Violence and Restraint: An Interview with Aaron Sheehan-Dean

Over the course of this year, we’ll be interviewing some of the speakers from the upcoming 2019 CWI Conference about their talks. Today we are speaking with Aaron Sheehan-Dean, Fred C. Frey Professor of Southern Studies at Louisiana State University and the Chair of LSU’s History Department. He teaches courses on nineteenth-century U.S. history, the Civil War and Reconstruction, and southern History. He is the author of Why Confederates Fought: Family and Nation in Civil War Virginia (UNC Press, 2007), Concise Historical Atlas of the U.S. Civil War (Oxford University Press, 2008), and is the editor of several other volumes. His most recent book, The Calculus of Violence: How Americans Fought the Civil War, was released by Harvard University Press in Fall, 2018.

Dr. Aaron Sheehan-Dean

CWI: Your most recent book, The Calculus of Violence: How Americans Fought the Civil War, is fresh off the press. What were the main interpretive questions that motivated you to research and write this book? What was the primary methodological framework that you used when writing this book?

SHEEHAN-DEAN: Initially, I wanted to answer what I thought would be a straight-forward question: Who could be lawfully killed in war? I wanted to explore how people made ethical decisions about who could be subjected to violence. In the process of researching what was supposed to be a stand-alone essay, I realized that we don’t have a clear sense of who was killed, never mind how people justified that killing. So, I spent a long time studying regular battles, guerrillas, occupation, sieges – basically, all the places where violence existed. What I found was that an easy dichotomy between either a bloody harbinger of the twentieth century or a restrained gentleman’s war failed to capture the reality. The war was both bloody and restrained, filled with both malice and charity (to paraphrase Lincoln). I then spent a long time piecing together how people understood and explained their behavior (to themselves and the world at large). So, the book is partly intellectual history but, in the nineteenth century, that means religious history, cultural history, and legal and political history. Last, I felt it was important to capture the attitudes of both sides. We have a number of excellent books on how northerners thought about war but because war is a dynamic process, our vision should encompass both North and South.

CWI: How has your research into the violence of the Civil War changed or enriched your previous understanding of 19th-century warfare? How might your research influence the way everyday Americans remember the Civil War?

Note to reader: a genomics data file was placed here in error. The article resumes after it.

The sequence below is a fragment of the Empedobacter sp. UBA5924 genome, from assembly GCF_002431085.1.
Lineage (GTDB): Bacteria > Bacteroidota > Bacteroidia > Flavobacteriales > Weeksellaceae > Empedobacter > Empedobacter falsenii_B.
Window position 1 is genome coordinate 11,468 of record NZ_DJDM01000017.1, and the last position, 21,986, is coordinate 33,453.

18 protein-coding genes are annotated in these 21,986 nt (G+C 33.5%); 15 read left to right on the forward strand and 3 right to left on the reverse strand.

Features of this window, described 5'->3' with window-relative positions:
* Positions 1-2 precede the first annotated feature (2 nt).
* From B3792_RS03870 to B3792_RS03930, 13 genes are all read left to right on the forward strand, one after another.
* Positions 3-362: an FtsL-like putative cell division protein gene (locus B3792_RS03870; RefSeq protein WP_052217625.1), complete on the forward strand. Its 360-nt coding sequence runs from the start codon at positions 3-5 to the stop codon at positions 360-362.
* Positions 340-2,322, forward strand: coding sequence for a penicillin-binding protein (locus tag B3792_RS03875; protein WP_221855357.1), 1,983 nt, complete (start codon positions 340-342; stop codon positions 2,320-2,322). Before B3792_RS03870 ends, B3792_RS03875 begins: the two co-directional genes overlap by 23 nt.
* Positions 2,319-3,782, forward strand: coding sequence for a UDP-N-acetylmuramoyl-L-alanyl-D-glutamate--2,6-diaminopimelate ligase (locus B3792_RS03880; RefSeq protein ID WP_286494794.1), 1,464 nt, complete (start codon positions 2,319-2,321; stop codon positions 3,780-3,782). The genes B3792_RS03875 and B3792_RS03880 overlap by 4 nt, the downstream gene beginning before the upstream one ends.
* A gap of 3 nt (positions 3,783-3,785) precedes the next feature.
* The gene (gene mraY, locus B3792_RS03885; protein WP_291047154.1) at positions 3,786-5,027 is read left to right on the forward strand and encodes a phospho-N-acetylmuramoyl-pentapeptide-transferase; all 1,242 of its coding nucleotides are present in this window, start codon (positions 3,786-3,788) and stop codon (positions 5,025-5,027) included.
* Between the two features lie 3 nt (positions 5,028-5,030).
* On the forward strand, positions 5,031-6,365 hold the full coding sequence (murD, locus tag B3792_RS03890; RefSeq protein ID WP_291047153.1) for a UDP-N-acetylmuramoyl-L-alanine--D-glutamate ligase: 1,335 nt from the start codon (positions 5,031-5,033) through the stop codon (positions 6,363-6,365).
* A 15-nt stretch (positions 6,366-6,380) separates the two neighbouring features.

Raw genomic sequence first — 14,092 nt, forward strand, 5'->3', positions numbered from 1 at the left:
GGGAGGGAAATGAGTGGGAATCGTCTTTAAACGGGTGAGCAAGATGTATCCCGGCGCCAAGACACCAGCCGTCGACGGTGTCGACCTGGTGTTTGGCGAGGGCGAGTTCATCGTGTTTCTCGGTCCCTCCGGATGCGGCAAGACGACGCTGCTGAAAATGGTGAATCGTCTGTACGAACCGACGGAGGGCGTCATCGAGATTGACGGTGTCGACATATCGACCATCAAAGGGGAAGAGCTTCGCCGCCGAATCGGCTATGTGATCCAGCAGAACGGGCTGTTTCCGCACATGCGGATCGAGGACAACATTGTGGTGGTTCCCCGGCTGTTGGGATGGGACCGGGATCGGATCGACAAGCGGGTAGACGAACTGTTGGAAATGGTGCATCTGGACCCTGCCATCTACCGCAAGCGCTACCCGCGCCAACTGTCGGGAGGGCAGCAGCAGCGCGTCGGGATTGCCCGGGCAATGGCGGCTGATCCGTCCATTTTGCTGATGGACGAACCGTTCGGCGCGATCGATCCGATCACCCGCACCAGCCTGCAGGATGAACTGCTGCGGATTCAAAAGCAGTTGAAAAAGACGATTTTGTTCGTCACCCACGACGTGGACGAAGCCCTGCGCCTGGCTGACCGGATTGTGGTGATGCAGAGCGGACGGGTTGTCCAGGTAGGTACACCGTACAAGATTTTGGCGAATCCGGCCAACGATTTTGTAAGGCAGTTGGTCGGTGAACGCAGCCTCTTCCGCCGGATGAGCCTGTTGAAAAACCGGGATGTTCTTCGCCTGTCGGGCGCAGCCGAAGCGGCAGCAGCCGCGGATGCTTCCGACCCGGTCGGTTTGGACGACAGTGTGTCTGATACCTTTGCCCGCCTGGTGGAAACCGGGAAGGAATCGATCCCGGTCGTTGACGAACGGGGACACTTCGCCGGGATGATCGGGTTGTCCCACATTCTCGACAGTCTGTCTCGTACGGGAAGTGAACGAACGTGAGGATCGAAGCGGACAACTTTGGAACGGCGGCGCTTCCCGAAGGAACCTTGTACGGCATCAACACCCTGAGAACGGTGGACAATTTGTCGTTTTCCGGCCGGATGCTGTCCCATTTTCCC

SHEEHAN-DEAN: Participants in the Civil War drew on older models of warfare, both European and American, and innovated. The role of slavery created a new problem. The US Army had encountered slavery before – in the Seminole Wars, among others – but the federal government had never turned decisively against it, which created a whole new role for the army, something more akin to the efforts demanded of it in the 20th and 21st Century, when we anticipate that soldiers will interact with enemy civilians and that every military action has political consequences. Emancipation entailed both the seizure of personal property (belonging to the slaveholder), a shift of manpower from the Confederate to the Union side of the war, and the social and political consequences of liberating enslaved people. When the US Army operates today, in Iraq and Afghanistan, for instance, we know that confiscating property or jailing suspected enemies can shape the political support for or against an American presence. Imperial armies of the 18th century didn’t have much concern to this issue. I was also surprised by the pervasive respect for the laws of war, not just among soldiers but among citizens as well. Although few people had read Grotius (the 17th-century Dutch jurist who wrote the basic compendium of the laws of war for Europe), they knew roughly what lawful conduct looked like and they expected their armies to practice it. This reminds us that in a democracy, the army is the people and vice versa. We have responsibility, as citizens, for ensuring that our military respects the values we hold, which can be hard to articulate and enforce in the midst of conflict. I anticipate that readers will find stories that discourage them – some episodes in the war demonstrate that wartime Americans were no better behaved than anyone else when it came to war and sometimes people used the law of war itself as a cover to commit unnecessary violence. Other stories might inspire them by revealing the ways that laws curtailed excessive violence and in general, the power of people to choose wisely about how to conduct war.

Confederate and Union dead lying side by side at Fort Mahone, April, 1865. (Image courtesy Library of Congress.)

CWI: According to this new research, how did the violence of the Civil War influence Reconstruction and both its short-term and long-term legacies?

SHEEHAN-DEAN: I didn’t carry the story into Reconstruction, which is a weakness of the book, though it took a lot of pages to reach the war’s end… As readers will see, there was a lot in the war that left bad legacies and alienated southerners from northerners and black people from white people. But it also left legacies of peace and mercy. As with almost everything in history, it becomes a question of interpretation. It was easier for white southerners to mythologize Sherman’s destructiveness and paint themselves as victims and it was easier for white northerners to take credit for ending slavery and believe their conduct was flawless. Neither of these stereotypes is true but they played an important role in shaping postwar politics.

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